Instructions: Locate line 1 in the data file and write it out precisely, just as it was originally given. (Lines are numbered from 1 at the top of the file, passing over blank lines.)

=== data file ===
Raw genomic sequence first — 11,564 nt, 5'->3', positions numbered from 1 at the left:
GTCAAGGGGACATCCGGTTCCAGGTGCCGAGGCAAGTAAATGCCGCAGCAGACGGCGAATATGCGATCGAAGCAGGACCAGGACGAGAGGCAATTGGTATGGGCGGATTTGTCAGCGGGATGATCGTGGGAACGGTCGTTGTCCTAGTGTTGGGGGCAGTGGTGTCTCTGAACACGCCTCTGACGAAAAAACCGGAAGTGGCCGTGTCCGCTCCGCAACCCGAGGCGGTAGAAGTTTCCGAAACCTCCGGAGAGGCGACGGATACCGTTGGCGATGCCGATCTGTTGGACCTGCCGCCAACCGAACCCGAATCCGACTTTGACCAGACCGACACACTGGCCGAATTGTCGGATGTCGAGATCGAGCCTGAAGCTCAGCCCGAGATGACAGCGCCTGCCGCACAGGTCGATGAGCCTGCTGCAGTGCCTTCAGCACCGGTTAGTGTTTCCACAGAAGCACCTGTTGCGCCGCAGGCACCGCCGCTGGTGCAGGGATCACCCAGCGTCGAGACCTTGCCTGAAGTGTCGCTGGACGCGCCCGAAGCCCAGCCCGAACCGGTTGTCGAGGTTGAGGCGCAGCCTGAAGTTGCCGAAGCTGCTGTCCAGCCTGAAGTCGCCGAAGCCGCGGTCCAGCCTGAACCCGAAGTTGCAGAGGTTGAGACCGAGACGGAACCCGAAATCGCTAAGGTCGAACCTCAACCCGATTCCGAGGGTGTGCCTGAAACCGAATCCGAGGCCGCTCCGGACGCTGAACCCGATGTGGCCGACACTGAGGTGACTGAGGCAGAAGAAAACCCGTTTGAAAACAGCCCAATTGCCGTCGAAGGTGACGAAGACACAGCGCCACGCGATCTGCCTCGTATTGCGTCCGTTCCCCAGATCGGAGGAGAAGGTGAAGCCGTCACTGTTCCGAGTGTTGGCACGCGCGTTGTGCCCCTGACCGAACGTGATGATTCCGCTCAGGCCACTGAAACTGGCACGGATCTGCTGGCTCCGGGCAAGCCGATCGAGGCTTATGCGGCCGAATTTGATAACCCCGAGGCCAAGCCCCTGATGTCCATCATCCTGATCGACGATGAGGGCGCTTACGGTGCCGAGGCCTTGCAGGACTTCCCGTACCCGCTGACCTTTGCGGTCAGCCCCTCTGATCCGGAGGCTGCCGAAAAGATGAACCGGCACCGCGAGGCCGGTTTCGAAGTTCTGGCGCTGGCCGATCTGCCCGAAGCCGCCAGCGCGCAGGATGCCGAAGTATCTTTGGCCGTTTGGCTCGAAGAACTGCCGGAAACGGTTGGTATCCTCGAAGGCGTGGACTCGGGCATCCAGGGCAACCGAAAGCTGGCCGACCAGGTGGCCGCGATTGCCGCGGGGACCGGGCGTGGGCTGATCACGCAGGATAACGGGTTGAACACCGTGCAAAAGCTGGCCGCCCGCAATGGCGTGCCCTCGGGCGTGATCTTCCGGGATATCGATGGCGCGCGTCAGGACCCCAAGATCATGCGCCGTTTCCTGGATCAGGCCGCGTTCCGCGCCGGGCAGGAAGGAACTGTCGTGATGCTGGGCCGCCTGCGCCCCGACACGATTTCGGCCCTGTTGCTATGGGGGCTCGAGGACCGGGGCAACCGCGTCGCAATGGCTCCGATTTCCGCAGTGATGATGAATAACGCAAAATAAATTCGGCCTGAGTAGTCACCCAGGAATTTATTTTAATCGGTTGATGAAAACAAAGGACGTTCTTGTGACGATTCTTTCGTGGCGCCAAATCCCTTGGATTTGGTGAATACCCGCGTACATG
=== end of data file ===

Raw genomic sequence first — 11,564 nt, 5'->3', positions numbered from 1 at the left: